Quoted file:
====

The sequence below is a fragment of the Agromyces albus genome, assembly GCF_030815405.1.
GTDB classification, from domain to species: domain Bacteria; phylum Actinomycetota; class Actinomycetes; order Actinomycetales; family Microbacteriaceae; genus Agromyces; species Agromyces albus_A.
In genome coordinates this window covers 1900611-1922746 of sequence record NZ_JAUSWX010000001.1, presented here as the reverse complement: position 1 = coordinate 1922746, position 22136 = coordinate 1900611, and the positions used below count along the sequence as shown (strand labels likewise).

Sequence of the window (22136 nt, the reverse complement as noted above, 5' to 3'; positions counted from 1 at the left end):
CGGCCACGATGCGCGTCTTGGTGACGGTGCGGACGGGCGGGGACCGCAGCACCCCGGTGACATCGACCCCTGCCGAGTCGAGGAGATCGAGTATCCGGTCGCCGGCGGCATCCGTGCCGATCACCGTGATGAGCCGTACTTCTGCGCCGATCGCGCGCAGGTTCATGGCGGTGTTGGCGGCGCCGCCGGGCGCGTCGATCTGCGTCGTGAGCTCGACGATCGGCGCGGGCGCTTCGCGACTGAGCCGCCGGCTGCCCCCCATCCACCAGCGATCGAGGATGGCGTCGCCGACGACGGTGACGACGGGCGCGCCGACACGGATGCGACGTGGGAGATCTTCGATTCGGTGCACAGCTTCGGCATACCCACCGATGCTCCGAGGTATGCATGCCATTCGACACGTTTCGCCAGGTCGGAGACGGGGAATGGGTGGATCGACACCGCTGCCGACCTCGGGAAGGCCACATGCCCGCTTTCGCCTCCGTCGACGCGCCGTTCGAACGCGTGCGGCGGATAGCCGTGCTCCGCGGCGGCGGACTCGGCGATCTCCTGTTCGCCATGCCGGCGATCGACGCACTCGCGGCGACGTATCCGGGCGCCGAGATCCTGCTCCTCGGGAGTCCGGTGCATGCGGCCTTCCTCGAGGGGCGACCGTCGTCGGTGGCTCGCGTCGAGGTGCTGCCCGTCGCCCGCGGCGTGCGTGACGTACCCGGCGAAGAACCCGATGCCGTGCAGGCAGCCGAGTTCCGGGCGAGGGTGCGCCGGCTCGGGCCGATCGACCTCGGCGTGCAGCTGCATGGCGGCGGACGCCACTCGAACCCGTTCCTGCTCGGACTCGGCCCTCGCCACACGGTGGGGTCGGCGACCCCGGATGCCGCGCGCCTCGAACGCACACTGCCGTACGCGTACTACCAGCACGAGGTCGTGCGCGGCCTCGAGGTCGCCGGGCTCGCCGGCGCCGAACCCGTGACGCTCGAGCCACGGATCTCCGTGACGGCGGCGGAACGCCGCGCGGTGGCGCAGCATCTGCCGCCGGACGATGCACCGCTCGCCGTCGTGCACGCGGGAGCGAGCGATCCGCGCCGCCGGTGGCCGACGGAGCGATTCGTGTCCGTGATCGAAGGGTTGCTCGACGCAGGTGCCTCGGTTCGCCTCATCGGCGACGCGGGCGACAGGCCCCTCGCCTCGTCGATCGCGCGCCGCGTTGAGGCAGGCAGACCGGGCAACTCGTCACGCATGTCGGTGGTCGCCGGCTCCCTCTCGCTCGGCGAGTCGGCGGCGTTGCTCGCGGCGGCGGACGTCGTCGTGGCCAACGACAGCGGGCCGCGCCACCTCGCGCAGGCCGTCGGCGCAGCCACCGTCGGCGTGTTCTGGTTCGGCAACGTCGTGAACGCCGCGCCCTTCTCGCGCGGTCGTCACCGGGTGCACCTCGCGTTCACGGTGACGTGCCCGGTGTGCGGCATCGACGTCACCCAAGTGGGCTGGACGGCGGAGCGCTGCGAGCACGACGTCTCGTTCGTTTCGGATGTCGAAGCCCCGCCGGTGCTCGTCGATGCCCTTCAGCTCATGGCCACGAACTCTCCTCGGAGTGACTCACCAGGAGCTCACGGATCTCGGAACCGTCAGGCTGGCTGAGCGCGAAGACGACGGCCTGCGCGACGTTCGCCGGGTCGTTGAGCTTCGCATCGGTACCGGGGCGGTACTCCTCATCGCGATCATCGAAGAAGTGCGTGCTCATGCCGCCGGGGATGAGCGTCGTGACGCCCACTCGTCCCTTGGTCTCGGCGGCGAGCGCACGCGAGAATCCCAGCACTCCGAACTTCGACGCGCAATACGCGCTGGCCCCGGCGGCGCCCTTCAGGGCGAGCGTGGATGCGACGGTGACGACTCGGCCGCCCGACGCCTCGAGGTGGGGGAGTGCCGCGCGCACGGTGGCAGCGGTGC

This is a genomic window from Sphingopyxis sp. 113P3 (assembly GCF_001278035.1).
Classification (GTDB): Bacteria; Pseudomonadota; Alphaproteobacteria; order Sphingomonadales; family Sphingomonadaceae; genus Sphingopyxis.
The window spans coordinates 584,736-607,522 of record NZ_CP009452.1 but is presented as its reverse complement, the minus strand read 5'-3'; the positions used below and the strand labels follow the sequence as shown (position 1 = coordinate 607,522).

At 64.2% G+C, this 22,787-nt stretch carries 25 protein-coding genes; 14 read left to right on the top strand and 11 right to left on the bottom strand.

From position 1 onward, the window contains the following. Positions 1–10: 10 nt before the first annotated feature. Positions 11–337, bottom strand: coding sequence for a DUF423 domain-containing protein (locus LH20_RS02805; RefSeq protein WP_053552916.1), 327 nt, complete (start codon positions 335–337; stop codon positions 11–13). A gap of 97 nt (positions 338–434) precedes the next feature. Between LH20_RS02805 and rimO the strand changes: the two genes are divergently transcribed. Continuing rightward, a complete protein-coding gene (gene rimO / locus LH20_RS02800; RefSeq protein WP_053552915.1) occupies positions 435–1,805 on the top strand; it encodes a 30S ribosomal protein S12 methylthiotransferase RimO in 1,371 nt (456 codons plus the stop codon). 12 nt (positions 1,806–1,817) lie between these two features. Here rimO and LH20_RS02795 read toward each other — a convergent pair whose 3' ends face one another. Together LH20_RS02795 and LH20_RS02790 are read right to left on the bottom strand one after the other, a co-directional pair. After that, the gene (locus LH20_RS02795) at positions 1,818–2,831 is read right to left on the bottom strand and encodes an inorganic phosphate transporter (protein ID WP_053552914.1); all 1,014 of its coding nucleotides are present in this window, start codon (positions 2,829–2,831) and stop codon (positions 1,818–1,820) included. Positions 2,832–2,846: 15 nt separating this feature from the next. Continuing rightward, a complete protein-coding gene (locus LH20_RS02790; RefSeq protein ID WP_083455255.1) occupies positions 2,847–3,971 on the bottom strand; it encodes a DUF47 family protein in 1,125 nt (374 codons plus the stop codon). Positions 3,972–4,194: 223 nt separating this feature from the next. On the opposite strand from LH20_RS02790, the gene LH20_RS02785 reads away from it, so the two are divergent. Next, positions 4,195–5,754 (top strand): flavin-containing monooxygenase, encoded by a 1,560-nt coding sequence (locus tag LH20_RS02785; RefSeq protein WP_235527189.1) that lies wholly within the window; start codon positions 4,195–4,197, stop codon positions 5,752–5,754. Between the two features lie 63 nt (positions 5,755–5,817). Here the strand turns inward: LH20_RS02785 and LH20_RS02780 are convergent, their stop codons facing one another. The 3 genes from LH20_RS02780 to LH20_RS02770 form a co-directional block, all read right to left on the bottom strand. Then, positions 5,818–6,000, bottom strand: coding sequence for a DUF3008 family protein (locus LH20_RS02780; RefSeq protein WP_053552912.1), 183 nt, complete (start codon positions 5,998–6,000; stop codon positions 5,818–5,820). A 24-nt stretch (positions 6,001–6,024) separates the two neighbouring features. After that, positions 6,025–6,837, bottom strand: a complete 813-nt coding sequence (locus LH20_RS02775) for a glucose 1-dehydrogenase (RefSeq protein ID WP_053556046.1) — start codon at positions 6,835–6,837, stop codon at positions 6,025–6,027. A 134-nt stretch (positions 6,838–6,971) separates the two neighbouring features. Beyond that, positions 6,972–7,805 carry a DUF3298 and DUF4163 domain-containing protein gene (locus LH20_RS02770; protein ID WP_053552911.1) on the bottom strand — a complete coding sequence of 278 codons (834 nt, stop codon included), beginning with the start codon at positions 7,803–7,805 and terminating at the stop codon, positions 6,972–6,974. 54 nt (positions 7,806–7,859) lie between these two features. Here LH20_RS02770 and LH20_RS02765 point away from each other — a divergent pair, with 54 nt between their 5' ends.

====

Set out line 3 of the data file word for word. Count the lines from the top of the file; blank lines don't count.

In genome coordinates this window covers 1900611-1922746 of sequence record NZ_JAUSWX010000001.1, presented here as the reverse complement: position 1 = coordinate 1922746, position 22136 = coordinate 1900611, and the positions used below count along the sequence as shown (strand labels likewise).